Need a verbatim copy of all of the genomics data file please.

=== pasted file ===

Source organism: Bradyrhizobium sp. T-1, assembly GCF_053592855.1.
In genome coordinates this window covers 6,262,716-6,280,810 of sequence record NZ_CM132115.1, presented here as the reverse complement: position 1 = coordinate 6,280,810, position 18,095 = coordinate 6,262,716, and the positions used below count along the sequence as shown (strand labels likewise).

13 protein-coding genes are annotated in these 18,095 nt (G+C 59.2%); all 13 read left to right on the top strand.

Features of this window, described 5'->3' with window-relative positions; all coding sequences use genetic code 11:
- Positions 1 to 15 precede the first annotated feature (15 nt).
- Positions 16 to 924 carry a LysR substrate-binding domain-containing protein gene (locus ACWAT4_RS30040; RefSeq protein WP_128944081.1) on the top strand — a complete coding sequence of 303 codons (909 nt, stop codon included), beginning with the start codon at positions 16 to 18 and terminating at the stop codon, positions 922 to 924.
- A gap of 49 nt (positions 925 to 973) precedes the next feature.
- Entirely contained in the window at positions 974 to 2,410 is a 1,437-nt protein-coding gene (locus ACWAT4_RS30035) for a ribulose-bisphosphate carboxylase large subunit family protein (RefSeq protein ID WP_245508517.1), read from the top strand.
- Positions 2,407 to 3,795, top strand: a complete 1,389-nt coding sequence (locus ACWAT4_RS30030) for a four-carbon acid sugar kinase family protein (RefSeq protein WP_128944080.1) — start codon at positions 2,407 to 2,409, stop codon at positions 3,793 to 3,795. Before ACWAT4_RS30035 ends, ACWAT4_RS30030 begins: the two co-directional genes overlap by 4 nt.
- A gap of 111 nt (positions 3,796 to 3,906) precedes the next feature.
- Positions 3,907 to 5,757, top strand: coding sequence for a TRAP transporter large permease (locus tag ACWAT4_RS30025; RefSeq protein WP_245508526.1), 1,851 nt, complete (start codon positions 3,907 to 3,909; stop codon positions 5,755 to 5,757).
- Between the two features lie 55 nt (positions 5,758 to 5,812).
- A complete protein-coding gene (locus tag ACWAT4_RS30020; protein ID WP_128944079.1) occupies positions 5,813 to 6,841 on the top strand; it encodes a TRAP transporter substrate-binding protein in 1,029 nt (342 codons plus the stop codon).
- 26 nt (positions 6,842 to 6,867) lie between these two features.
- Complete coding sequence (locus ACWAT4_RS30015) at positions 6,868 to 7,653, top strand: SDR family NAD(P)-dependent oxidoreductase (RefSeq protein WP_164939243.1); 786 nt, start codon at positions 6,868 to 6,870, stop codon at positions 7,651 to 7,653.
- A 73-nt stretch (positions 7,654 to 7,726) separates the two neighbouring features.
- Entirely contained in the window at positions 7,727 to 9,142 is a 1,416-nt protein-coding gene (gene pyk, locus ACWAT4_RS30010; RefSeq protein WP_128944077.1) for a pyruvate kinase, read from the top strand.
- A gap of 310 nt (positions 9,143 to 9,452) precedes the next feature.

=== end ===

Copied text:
Source organism: Bradyrhizobium sp. T-1, assembly GCF_053592855.1.
In genome coordinates this window covers 6,262,716-6,280,810 of sequence record NZ_CM132115.1, presented here as the reverse complement: position 1 = coordinate 6,280,810, position 18,095 = coordinate 6,262,716, and the positions used below count along the sequence as shown (strand labels likewise).

13 protein-coding genes are annotated in these 18,095 nt (G+C 59.2%); all 13 read left to right on the top strand.

Features of this window, described 5'->3' with window-relative positions; all coding sequences use genetic code 11:
- Positions 1 to 15 precede the first annotated feature (15 nt).
- Positions 16 to 924 carry a LysR substrate-binding domain-containing protein gene (locus ACWAT4_RS30040; RefSeq protein WP_128944081.1) on the top strand — a complete coding sequence of 303 codons (909 nt, stop codon included), beginning with the start codon at positions 16 to 18 and terminating at the stop codon, positions 922 to 924.
- A gap of 49 nt (positions 925 to 973) precedes the next feature.
- Entirely contained in the window at positions 974 to 2,410 is a 1,437-nt protein-coding gene (locus ACWAT4_RS30035) for a ribulose-bisphosphate carboxylase large subunit family protein (RefSeq protein ID WP_245508517.1), read from the top strand.
- Positions 2,407 to 3,795, top strand: a complete 1,389-nt coding sequence (locus ACWAT4_RS30030) for a four-carbon acid sugar kinase family protein (RefSeq protein WP_128944080.1) — start codon at positions 2,407 to 2,409, stop codon at positions 3,793 to 3,795. Before ACWAT4_RS30035 ends, ACWAT4_RS30030 begins: the two co-directional genes overlap by 4 nt.
- A gap of 111 nt (positions 3,796 to 3,906) precedes the next feature.
- Positions 3,907 to 5,757, top strand: coding sequence for a TRAP transporter large permease (locus tag ACWAT4_RS30025; RefSeq protein WP_245508526.1), 1,851 nt, complete (start codon positions 3,907 to 3,909; stop codon positions 5,755 to 5,757).
- Between the two features lie 55 nt (positions 5,758 to 5,812).
- A complete protein-coding gene (locus tag ACWAT4_RS30020; protein ID WP_128944079.1) occupies positions 5,813 to 6,841 on the top strand; it encodes a TRAP transporter substrate-binding protein in 1,029 nt (342 codons plus the stop codon).
- 26 nt (positions 6,842 to 6,867) lie between these two features.
- Complete coding sequence (locus ACWAT4_RS30015) at positions 6,868 to 7,653, top strand: SDR family NAD(P)-dependent oxidoreductase (RefSeq protein WP_164939243.1); 786 nt, start codon at positions 6,868 to 6,870, stop codon at positions 7,651 to 7,653.
- A 73-nt stretch (positions 7,654 to 7,726) separates the two neighbouring features.
- Entirely contained in the window at positions 7,727 to 9,142 is a 1,416-nt protein-coding gene (gene pyk, locus ACWAT4_RS30010; RefSeq protein WP_128944077.1) for a pyruvate kinase, read from the top strand.
- A gap of 310 nt (positions 9,143 to 9,452) precedes the next feature.